'The people here are excited about the possibility,' he explained. For one, it will help their economy. But also, he adds, 'Cubans love Obama. They don't hate America. They want to have these relationships [with the rest of the world.]'
And as we cruised through the Malécon, Cuba's famous seaside highway, and on through the tiny residential streets on our way to the show venue, the feeling in the air was palpable, this sense that anything is possible. It gave me chills. So I can't imagine the impact the sight of our honking motorcade had on people like the little boy who appeared to be the age of my soon-to-be-four-year-old and watched us roll by from his windowless apartment in a very tall, dilapidated high-rise.
I wonder what Cuba will look like for him when he's my age and how he'll feel about it.
One day you're not allowed to hang the stars and stripes on an artifact in a museum, the next day you're watching a Chanel show. But I digress.
Watching hundreds of local Cubans stand on their balconies and terraces to get a better view of Stella Tennant modeling a dapper, expertly cut Cuban suit drove home the fact that a sea change is unfolding in the country, quickly.
3) Ibeyi performed
You don’t know who Ibeyi is? You’ve got a lot of work to do, my friend. A lot of work.
A quick primer: Ibeyi are twin sisters of French-American origin who have built an emerging name for themselves as musicians and are definitely worth a listen on Spotify, Tidal, Apple Music or any other streaming service of choice.
But now they’re probably best known as one of the many much-publicised cameo appearances in Beyoncé’s latest Lemonade film. And you know, anyone who gets Queen Bey's stamp of approval...
The sisters performed the Chanel show’s opening songs before looping around to sing at the after party as well.
4) The clothes
Elevated streetwear has been a trending topic in fashion lately and Karl Lagerfeld explored it in a completely different and literal way, taking the looks one actually sees on the streets of Cuba and making them distinctively feminine and glamorous — the shimmery biker short and sweatshirt pairings, the frilled rumba dresses, the decorated tweed and the boldly graphic Cuba T-shirts, to name a few.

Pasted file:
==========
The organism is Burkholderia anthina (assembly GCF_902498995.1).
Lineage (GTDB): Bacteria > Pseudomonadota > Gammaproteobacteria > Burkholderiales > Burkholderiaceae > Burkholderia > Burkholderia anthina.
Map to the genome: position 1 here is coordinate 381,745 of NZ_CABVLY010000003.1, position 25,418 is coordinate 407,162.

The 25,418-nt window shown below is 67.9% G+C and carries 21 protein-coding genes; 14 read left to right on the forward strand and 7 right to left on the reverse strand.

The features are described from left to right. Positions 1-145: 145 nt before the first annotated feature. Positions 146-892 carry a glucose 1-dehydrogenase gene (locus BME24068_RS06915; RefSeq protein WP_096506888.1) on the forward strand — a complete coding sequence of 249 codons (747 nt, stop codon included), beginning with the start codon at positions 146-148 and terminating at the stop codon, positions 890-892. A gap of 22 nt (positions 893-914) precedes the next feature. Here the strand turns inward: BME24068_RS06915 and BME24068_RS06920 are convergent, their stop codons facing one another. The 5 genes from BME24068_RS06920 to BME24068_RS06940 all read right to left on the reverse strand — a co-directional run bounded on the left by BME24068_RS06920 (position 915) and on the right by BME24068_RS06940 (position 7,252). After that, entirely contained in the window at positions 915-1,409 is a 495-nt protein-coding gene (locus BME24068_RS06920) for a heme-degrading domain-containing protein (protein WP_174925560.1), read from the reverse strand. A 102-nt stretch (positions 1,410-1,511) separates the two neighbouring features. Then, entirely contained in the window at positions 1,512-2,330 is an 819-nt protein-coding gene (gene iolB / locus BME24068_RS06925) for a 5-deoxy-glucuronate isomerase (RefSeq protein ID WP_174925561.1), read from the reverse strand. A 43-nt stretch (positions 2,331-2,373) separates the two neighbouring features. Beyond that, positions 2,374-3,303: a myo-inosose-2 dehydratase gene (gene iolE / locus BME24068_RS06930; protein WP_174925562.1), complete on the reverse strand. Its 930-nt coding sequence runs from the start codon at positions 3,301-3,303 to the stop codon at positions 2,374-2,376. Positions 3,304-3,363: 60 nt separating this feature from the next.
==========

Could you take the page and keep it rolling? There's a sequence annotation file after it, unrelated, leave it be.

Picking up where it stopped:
These were the couture-level iterations of looks I had clocked earlier in the day while sightseeing. And the people watching outside, seemed to enjoy seeing themselves in the clothes.
Speaking of representation, the cast of models included local girls from Cuba, as well as Chanel runway regulars old and new: Stella, Binx Walton, Lineisy Montero, Mariacarla Boscono, Lindsey Wixon, Soo Joo Park and Lagerfeld's adorable godson (they grow so fast!) Hudson.
5) A big dance party closed the show
And because no Cuban happening is complete without a little dancing, the show’s finale was led by a group of traditional drummers and dancers who effectively turned the runway into one big party, as guests joined them on the runway (including a dancing Tilda.)
Afterward, we piled into our retro convertibles and headed to a Cuban nightclub pop-up, specifically built for Chanel, in the middle of a square in Old Havana where a mix of models, fashion industry guests, local residents and Karl, danced through the night — as you do. Viva la Cuba.